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With spring approaching and the country still in lockdown, should farmers be concerned about whether the spring peak will bring the same issues as last year?
At the latest Milk Forecasting Forum, we asked the main milk processors, consultants and farming unions, how concerned they were about the upcoming peak, covering the following main factors:

Most of these concerns are the same potential risks as every year. The concern for pandemic-related issues was relatively low, but concern around trade disruption has been heightened by the EU exit.

The UK often exports excess cream and skim concentrate to help balance volumes over the peak. Discussions at the Milk Forecasting Forum established that the new trading environment isn’t a concern for regular exporters, as there is demand in Europe for the product. However, issues could arise in the event of a site breakdown or similar, as the paperwork requirements would take too long to sort out for exports with short notice. A factory breakdown could, therefore, have more serious consequences this spring than it would do normally.

On the pandemic side of things, the industry is in a much more secure position than it was last spring. With a year to adapt, processors are better prepared for shocks, and staff absenteeism concerns have eased as case numbers have fallen across the country. On the demand side more food outlets are open for the permitted delivery and takeaway compared to the first lockdown. If the government’s roadmap for reopening is not delayed, we will have seen schools and outdoor hospitality return before this year’s peak, and indoor hospitality not long after. Although the foodservice sector will still be far from its pre-covid norm, this should still mean more demand than in spring 2020, when many outlets were firmly closed until late May.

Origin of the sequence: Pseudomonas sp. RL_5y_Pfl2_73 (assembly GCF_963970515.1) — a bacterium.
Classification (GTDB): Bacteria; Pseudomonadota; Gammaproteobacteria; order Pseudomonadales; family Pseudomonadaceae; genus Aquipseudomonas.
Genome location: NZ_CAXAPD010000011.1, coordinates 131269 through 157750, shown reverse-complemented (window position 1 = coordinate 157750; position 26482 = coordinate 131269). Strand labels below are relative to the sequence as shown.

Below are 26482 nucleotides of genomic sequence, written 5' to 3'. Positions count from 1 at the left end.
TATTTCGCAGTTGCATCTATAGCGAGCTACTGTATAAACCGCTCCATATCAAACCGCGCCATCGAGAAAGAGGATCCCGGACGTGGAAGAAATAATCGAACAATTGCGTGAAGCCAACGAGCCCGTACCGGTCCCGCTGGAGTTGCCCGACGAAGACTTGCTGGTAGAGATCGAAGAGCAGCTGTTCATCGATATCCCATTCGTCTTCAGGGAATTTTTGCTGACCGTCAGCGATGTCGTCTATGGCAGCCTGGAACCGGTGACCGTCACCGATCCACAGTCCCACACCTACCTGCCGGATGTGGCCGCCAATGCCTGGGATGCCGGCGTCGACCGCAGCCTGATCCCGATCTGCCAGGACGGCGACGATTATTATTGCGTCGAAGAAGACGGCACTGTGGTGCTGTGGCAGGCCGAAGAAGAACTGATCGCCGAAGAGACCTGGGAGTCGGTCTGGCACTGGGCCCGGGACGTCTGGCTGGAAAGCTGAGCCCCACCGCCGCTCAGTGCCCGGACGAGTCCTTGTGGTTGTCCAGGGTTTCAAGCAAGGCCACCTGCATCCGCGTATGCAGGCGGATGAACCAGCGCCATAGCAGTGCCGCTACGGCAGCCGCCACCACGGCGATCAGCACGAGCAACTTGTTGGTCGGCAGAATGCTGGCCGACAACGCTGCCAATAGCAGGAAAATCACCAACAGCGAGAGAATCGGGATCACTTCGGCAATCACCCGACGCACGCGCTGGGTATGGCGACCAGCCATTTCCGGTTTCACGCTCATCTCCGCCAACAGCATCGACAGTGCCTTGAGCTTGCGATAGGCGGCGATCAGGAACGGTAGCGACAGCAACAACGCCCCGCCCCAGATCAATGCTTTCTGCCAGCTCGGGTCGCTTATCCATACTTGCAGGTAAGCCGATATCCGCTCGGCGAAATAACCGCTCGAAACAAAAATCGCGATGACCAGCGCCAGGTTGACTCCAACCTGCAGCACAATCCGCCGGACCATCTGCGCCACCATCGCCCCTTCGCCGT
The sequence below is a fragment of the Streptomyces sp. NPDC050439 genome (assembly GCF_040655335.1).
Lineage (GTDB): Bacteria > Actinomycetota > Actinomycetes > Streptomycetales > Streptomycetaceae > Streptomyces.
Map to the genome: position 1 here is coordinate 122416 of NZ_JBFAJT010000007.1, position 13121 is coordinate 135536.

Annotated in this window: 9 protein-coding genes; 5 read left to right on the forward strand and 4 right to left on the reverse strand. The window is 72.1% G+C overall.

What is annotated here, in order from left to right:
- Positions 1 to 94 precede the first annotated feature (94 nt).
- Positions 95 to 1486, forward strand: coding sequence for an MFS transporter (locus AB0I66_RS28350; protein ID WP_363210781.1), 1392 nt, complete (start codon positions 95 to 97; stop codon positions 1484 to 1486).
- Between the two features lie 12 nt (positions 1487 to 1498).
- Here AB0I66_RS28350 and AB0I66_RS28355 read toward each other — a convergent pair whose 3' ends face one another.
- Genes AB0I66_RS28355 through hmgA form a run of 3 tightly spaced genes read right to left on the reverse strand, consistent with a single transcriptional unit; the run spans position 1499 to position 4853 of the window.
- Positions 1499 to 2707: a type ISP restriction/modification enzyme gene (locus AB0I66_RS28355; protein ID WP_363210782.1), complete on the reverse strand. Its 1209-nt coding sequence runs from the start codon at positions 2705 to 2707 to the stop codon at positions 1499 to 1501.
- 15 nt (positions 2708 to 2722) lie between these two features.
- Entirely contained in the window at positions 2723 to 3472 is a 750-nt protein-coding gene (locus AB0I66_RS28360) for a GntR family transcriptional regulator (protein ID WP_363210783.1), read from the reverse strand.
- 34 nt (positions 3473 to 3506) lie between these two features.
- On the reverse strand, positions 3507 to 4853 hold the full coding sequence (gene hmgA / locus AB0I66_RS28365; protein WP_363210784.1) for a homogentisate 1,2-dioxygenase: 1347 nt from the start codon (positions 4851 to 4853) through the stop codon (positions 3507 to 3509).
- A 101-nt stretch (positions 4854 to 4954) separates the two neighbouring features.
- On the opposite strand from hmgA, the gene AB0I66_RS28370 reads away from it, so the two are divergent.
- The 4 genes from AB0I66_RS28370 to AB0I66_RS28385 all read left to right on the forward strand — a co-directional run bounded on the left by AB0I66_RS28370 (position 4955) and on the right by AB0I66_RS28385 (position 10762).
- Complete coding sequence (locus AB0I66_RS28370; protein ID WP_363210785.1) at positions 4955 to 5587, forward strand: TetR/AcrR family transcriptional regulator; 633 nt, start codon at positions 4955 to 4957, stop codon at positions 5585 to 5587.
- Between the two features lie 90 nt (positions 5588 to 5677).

The group did raise concerns about Ireland already running at capacity. While mainland Britain rarely exports milk to Ireland, it does happen on occasion when milk volumes are particularly high.

Overall the consensus of the Milk Forecasting Forum was that risks over the peak are in line with 2019, rather than the heightened risks seen in 2020. If all goes well, this should mean no repeat of the milk curbing seen last spring – but the situation will still need to be closely monitored for any changes, especially linked to trade friction.

Arla Foods is examining how dairy farming can help improve soil biology, carbon capture, water quality and biodiversity via regenerative farming methods.

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